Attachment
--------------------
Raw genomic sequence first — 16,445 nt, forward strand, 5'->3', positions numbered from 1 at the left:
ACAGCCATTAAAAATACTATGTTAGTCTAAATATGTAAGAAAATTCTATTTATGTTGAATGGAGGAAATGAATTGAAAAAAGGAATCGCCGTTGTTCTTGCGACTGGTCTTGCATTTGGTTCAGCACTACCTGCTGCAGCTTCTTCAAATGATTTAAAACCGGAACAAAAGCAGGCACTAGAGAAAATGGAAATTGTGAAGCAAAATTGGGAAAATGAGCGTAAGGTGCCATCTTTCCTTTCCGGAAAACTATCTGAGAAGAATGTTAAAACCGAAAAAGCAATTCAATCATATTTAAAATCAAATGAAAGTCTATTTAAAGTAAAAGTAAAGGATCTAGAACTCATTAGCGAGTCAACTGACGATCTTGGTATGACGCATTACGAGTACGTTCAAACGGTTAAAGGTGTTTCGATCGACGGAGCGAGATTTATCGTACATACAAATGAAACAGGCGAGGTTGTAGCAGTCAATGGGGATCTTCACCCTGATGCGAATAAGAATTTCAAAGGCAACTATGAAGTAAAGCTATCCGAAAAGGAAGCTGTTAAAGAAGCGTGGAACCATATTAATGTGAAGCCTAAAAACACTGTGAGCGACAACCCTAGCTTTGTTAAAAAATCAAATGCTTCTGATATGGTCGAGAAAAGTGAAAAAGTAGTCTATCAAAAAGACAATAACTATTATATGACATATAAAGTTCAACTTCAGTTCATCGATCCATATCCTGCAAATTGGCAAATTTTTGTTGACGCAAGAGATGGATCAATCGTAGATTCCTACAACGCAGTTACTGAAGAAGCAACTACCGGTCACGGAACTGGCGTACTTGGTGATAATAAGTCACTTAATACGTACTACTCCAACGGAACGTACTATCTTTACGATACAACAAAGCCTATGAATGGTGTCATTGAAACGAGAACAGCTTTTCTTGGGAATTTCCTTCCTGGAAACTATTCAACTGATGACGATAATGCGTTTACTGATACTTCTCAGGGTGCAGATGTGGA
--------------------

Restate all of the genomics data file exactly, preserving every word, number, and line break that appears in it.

Raw genomic sequence first — 16,445 nt, forward strand, 5'->3', positions numbered from 1 at the left:
ACAGCCATTAAAAATACTATGTTAGTCTAAATATGTAAGAAAATTCTATTTATGTTGAATGGAGGAAATGAATTGAAAAAAGGAATCGCCGTTGTTCTTGCGACTGGTCTTGCATTTGGTTCAGCACTACCTGCTGCAGCTTCTTCAAATGATTTAAAACCGGAACAAAAGCAGGCACTAGAGAAAATGGAAATTGTGAAGCAAAATTGGGAAAATGAGCGTAAGGTGCCATCTTTCCTTTCCGGAAAACTATCTGAGAAGAATGTTAAAACCGAAAAAGCAATTCAATCATATTTAAAATCAAATGAAAGTCTATTTAAAGTAAAAGTAAAGGATCTAGAACTCATTAGCGAGTCAACTGACGATCTTGGTATGACGCATTACGAGTACGTTCAAACGGTTAAAGGTGTTTCGATCGACGGAGCGAGATTTATCGTACATACAAATGAAACAGGCGAGGTTGTAGCAGTCAATGGGGATCTTCACCCTGATGCGAATAAGAATTTCAAAGGCAACTATGAAGTAAAGCTATCCGAAAAGGAAGCTGTTAAAGAAGCGTGGAACCATATTAATGTGAAGCCTAAAAACACTGTGAGCGACAACCCTAGCTTTGTTAAAAAATCAAATGCTTCTGATATGGTCGAGAAAAGTGAAAAAGTAGTCTATCAAAAAGACAATAACTATTATATGACATATAAAGTTCAACTTCAGTTCATCGATCCATATCCTGCAAATTGGCAAATTTTTGTTGACGCAAGAGATGGATCAATCGTAGATTCCTACAACGCAGTTACTGAAGAAGCAACTACCGGTCACGGAACTGGCGTACTTGGTGATAATAAGTCACTTAATACGTACTACTCCAACGGAACGTACTATCTTTACGATACAACAAAGCCTATGAATGGTGTCATTGAAACGAGAACAGCTTTTCTTGGGAATTTCCTTCCTGGAAACTATTCAACTGATGACGATAATGCGTTTACTGATACTTCTCAGGGTGCAGATGTGGA